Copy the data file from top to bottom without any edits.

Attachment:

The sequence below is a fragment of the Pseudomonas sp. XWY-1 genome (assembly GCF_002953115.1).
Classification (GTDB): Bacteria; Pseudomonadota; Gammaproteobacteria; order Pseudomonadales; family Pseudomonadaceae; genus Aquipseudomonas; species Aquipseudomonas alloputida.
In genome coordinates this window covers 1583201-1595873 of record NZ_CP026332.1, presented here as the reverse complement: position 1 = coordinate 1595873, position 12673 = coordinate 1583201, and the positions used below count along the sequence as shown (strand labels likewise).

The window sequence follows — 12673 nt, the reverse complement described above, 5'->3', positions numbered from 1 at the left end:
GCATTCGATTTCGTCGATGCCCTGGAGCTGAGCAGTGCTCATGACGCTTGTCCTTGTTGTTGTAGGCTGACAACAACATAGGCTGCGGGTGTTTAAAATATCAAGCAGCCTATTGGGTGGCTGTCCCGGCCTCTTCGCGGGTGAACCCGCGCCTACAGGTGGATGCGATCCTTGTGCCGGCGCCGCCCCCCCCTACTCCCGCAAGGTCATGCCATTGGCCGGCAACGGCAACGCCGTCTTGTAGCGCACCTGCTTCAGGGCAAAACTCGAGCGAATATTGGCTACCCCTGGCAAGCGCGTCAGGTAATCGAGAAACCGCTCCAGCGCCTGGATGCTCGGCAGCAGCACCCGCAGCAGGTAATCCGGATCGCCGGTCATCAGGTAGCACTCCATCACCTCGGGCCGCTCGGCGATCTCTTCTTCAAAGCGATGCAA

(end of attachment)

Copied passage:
The sequence below is a fragment of the Pseudomonas sp. XWY-1 genome (assembly GCF_002953115.1).
Classification (GTDB): Bacteria; Pseudomonadota; Gammaproteobacteria; order Pseudomonadales; family Pseudomonadaceae; genus Aquipseudomonas; species Aquipseudomonas alloputida.
In genome coordinates this window covers 1583201-1595873 of record NZ_CP026332.1, presented here as the reverse complement: position 1 = coordinate 1595873, position 12673 = coordinate 1583201, and the positions used below count along the sequence as shown (strand labels likewise).

The window sequence follows — 12673 nt, the reverse complement described above, 5'->3', positions numbered from 1 at the left end:
GCATTCGATTTCGTCGATGCCCTGGAGCTGAGCAGTGCTCATGACGCTTGTCCTTGTTGTTGTAGGCTGACAACAACATAGGCTGCGGGTGTTTAAAATATCAAGCAGCCTATTGGGTGGCTGTCCCGGCCTCTTCGCGGGTGAACCCGCGCCTACAGGTGGATGCGATCCTTGTGCCGGCGCCGCCCCCCCCTACTCCCGCAAGGTCATGCCATTGGCCGGCAACGGCAACGCCGTCTTGTAGCGCACCTGCTTCAGGGCAAAACTCGAGCGAATATTGGCTACCCCTGGCAAGCGCGTCAGGTAATCGAGAAACCGCTCCAGCGCCTGGATGCTCGGCAGCAGCACCCGCAGCAGGTAATCCGGATCGCCGGTCATCAGGTAGCACTCCATCACCTCGGGCCGCTCGGCGATCTCTTCTTCAAAGCGATGCAA